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I have heard the solar industry referred to as a "bubble," a "fad," and a "dying industry." Of course, anyone who bought First Solar (NASDAQ:FSLR) at $300 in 2008 has every right to hate everything about solar energy, however I urge investors not to write the solar stocks off just yet. The solar stocks have been absolutely pounded over the past several years, with the past few months being especially bad. Instead of looking at this as most other investors do, as a "burst bubble", I see this as an amazing buying opportunity to get in on an industry that will inevitably become an ever-increasing way of meeting our energy needs.

World energy needs are expected to increase from approximately 10 TW (Terawatts) today to around 50TW in 2050. This means that the world will consume approximately FIVE TIMES the amount of energy as it currently does. Where is this extra power going to come from? Unless a massive underground oil field is discovered, it isn't coming from fossil fuels. Existing oil refineries are currently operating at or near capacity, and it would take far too much time and investment to quintuple the production capacity of the world's oil fields, plus this would deplete the world's oil reserves at an alarming rate. It probably won't come from nuclear power. The sheer cost of building a nuclear plant alone is prohibitively expensive to most of the developing nations where this increased need in power is going to be. Sources of power such as wind, geothermal, and coal are not practical either. They just cannot be implemented on a wide enough scale to meet the growing power needs of the world. Solar is going to be the only practical solution.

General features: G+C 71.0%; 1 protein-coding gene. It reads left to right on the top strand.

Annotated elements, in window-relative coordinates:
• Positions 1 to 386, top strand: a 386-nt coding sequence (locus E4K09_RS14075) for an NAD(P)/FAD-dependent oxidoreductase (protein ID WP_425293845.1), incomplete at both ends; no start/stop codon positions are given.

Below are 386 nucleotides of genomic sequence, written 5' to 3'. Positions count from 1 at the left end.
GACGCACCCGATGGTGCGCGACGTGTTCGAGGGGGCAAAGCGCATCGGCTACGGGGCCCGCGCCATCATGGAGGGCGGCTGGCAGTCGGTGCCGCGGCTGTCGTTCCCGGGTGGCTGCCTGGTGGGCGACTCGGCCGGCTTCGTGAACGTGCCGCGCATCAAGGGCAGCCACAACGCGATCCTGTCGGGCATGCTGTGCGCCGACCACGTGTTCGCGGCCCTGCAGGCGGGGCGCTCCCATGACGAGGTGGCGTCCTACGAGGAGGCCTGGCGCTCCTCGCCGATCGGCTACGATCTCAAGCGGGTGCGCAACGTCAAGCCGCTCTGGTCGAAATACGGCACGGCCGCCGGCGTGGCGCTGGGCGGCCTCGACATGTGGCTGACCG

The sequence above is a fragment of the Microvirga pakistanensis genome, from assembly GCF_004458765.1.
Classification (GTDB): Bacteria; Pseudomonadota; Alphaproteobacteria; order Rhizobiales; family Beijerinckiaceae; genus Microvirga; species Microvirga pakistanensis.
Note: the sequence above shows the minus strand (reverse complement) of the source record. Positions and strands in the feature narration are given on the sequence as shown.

Another factor working in favor of solar is cost. The cost of solar PV panels especially has consistently dropped year after year. On the other hand, it doesn't take an energy expert to realize that the exact opposite is true for oil. Oil and other fossil fuels won't get cheaper over time, and at some point the cost of producing solar energy will decrease to a point where it is the more affordable option. The book "Solar Trillions" by Tony Seba makes a great detailed case for the long-term viability of solar power, and I would highly recommend it for anyone considering investing in the sector.

My favorite individual name in the sector still is First Solar, which continuously breaks its own records for PV panel efficiency. However a great way to play this space is with a solar ETF. The two main solar ETFs on the market are the Guggenheim Solar ETF (NYSEARCA:TAN) and Market Vectors Solar Energy Index ETF (NYSEARCA:KWT). Both are great choices and are great ways to take out some of the guesswork in picking solar stocks. They are both heavily invested in foreign solar companies as well, and are better positioned to take advantage of generous foreign subsidies.

Now, I'm not encouraging solar stocks as a short, or even an intermediate-term trade. Buying a stock like FSLR may not make you happy in the near term, in fact, with all of the subsidies being cut in Europe, they may have a little bit further to fall. You may not see significant returns in five weeks or even five months, however I am betting a significant chunk of my portfolio that investing in solar energy will make you a very happy investor in five years.

Disclosure: I am long FSLR.

Source: Don't Give Up On Solar Just Yet!